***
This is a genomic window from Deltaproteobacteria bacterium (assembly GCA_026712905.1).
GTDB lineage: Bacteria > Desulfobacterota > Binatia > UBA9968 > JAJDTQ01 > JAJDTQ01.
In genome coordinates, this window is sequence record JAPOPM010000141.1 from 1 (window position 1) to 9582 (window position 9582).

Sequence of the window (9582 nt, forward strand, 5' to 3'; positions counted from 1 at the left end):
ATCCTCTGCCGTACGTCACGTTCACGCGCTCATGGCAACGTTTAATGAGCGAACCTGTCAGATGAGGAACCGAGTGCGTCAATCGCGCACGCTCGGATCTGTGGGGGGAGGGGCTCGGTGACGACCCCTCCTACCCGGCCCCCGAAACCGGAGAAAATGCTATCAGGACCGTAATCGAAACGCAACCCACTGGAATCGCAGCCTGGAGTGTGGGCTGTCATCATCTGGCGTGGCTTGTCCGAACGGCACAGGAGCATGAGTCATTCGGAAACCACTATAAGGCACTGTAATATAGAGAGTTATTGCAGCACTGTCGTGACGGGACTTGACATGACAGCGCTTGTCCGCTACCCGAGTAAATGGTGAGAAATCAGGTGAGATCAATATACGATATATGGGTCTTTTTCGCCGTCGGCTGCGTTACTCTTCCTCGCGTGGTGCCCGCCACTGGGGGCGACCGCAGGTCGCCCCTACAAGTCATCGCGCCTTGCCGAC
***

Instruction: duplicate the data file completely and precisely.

This is a genomic window from Deltaproteobacteria bacterium (assembly GCA_026712905.1).
GTDB lineage: Bacteria > Desulfobacterota > Binatia > UBA9968 > JAJDTQ01 > JAJDTQ01.
In genome coordinates, this window is sequence record JAPOPM010000141.1 from 1 (window position 1) to 9582 (window position 9582).

Sequence of the window (9582 nt, forward strand, 5' to 3'; positions counted from 1 at the left end):
ATCCTCTGCCGTACGTCACGTTCACGCGCTCATGGCAACGTTTAATGAGCGAACCTGTCAGATGAGGAACCGAGTGCGTCAATCGCGCACGCTCGGATCTGTGGGGGGAGGGGCTCGGTGACGACCCCTCCTACCCGGCCCCCGAAACCGGAGAAAATGCTATCAGGACCGTAATCGAAACGCAACCCACTGGAATCGCAGCCTGGAGTGTGGGCTGTCATCATCTGGCGTGGCTTGTCCGAACGGCACAGGAGCATGAGTCATTCGGAAACCACTATAAGGCACTGTAATATAGAGAGTTATTGCAGCACTGTCGTGACGGGACTTGACATGACAGCGCTTGTCCGCTACCCGAGTAAATGGTGAGAAATCAGGTGAGATCAATATACGATATATGGGTCTTTTTCGCCGTCGGCTGCGTTACTCTTCCTCGCGTGGTGCCCGCCACTGGGGGCGACCGCAGGTCGCCCCTACAAGTCATCGCGCCTTGCCGAC